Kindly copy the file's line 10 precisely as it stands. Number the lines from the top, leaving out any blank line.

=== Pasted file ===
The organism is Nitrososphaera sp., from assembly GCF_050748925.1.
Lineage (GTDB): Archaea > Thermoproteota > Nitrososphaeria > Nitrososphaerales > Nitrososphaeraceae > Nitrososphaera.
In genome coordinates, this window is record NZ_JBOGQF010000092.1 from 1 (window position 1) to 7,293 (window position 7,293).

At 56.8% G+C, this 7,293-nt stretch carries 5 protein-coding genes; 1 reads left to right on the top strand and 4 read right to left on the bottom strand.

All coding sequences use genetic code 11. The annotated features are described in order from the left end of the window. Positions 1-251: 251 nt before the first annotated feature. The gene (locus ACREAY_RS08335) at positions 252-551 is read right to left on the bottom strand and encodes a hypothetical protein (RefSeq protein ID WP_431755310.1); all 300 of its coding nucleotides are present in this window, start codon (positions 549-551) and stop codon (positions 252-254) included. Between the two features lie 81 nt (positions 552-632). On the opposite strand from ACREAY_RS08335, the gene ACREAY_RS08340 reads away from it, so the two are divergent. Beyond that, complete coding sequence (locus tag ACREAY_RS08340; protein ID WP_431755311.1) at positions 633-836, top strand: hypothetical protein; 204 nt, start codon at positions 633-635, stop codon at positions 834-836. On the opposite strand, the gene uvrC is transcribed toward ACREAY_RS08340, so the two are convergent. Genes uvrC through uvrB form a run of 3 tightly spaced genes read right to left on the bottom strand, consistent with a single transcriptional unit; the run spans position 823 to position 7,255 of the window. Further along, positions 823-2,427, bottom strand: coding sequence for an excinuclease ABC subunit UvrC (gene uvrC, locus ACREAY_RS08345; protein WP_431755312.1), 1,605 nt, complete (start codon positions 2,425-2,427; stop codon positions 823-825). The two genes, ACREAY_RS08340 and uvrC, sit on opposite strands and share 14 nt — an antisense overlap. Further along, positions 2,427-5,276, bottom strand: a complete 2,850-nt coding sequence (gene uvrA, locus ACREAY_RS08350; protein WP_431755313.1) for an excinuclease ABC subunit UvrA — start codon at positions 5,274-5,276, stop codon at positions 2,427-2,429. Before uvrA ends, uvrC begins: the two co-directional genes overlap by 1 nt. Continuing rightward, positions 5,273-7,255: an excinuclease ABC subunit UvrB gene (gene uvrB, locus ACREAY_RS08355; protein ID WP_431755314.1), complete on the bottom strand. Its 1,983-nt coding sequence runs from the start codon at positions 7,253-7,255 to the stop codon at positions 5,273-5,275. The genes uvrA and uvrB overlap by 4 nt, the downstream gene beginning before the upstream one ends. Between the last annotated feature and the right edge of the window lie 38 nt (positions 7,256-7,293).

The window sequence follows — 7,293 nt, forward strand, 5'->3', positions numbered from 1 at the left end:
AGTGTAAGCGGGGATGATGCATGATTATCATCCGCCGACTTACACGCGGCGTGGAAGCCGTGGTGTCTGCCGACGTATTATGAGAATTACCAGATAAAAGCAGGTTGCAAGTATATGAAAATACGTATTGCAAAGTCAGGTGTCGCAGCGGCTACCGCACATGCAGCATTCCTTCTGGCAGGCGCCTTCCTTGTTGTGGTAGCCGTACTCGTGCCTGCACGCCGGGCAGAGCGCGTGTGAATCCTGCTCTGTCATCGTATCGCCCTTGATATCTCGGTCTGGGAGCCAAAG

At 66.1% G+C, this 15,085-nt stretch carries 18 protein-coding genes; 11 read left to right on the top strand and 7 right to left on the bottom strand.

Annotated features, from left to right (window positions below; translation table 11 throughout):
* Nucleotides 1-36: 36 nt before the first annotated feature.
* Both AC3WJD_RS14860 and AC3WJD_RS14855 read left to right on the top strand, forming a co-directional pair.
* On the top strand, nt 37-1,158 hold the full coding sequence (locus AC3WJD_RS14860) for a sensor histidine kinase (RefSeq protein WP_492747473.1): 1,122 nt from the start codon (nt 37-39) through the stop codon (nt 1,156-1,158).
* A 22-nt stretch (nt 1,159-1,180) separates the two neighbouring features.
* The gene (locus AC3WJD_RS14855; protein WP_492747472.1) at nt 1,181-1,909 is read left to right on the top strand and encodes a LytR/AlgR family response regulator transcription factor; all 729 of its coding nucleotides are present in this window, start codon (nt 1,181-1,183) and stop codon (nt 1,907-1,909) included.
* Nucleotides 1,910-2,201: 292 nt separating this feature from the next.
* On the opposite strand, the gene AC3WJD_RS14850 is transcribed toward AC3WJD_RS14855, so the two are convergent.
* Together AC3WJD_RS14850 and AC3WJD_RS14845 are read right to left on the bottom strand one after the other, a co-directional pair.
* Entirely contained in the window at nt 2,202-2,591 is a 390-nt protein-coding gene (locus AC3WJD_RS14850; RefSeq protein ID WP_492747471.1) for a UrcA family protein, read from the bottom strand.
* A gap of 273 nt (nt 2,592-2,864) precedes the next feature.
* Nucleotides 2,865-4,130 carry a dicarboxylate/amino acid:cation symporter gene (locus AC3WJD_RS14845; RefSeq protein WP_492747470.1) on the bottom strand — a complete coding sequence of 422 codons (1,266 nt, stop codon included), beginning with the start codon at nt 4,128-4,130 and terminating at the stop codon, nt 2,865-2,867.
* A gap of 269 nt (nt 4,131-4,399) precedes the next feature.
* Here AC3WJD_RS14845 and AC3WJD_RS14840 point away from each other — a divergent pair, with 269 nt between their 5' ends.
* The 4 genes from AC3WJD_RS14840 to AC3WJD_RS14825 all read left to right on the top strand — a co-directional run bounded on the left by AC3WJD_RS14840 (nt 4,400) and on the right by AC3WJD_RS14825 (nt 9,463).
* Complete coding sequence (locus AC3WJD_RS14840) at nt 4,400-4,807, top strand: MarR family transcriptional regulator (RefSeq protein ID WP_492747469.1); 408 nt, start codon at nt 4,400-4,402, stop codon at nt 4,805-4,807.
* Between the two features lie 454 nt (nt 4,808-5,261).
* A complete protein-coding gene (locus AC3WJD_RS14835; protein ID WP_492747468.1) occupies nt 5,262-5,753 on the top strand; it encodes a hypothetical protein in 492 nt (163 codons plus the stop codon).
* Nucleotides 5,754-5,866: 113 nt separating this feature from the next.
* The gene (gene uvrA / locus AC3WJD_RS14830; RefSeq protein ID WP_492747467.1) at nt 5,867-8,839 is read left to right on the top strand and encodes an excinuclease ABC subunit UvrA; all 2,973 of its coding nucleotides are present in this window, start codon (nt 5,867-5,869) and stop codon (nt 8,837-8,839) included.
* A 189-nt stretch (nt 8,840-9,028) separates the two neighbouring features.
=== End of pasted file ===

* Nucleotides 1-36: 36 nt before the first annotated feature.